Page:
More the governor dared not. In his long report to the viceroy (Ortiz Parrilla, June 3, 1752), he scrupulously detailed all that he had accomplished and all that he had done to carry out the orders of the viceroy within his delegated po wers. But he left the Sonoran pleas for ten more men to speak for themselves in the numerous documents reporting on the San Ignacio meeting, the conferences with Escalante and Moraga, and the letters from the three Jesuit missionaries. Ortiz Parrilla knew that the workings of Spanish colonial 161bureaucracy were such that the viceregal officials in the City of Mexico would read through these documents or nearly as long summaries of them and come upon the proposal.
Lieutenant Colonel Diego Ortiz Parrilla has not been highly regarded by historians. The principal writer on the Pima Revolt of 1751 labeled him a Martínet (Ewing 1945:270). This author seems not to have grasped the peculiar relationship between the frontier fort comandants and the provincial governor which became an acute problem under Ortiz Parrilla's predecessor and prompted the viceroy to send the Attorney-General out to the province to restore royal authority over the unruly captains, followed by Ortiz Parrilla as interim governor with the same objective. Whatever Ortiz Parrilla's personal proclivities, he carried out his orders and mission, and if doing so gave him the appearance of a Martínet he could hardly he lp it.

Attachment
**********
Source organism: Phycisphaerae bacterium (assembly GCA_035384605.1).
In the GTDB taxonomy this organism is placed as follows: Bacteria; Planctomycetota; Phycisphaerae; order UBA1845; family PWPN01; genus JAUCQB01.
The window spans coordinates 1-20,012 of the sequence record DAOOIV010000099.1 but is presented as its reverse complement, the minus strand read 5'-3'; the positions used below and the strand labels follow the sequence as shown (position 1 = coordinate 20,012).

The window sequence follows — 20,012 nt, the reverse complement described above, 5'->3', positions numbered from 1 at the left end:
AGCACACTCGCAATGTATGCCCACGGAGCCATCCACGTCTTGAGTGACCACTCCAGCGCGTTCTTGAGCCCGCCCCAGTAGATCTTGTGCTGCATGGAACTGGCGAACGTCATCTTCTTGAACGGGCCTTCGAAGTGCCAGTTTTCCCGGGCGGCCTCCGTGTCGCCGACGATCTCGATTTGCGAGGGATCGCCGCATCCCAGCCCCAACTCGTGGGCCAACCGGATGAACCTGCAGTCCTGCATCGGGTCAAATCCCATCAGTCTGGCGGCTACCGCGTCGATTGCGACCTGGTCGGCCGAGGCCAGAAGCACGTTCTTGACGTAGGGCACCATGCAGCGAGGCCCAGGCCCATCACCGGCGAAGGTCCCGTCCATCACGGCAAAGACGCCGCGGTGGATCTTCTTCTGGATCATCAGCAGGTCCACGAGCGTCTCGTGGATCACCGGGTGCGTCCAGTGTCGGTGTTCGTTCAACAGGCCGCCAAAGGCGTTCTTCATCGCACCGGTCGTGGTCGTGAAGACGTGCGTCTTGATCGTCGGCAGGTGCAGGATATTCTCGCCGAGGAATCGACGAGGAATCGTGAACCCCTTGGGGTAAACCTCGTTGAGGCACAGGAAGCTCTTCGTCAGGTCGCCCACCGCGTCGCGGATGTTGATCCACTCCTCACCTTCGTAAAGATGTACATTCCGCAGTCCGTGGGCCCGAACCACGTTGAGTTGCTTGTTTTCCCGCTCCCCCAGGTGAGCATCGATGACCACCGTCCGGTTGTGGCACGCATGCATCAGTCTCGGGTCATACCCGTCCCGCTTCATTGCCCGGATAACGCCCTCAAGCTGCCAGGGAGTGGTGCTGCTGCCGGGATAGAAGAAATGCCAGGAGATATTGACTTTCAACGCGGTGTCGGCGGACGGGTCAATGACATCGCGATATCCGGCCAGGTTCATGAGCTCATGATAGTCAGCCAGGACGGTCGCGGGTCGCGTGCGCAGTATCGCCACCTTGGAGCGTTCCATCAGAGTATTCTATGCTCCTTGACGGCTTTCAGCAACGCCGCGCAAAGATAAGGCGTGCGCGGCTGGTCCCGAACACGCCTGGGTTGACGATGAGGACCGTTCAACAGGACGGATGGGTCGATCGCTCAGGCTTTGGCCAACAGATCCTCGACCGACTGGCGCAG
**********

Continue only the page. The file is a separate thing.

From Sonora Ortiz Parrilla was sent to Texas where he had the misfortune a few years later to command as unreliable a frontier force as ever assembled there which was sent to attack an Indian village where he was unable to prevent his force being soundly thrashed. Modern historians have tended to fix much of the blame on procrastination and poor tactics by Ortiz Parrilla. That he was not a fast-acting field commander is apparent, but his long councils of war prior to the decisive battle were probably calculated mostly to shore up the waning spirits of his subordinates and to discover their estimates of the capabilities of their men.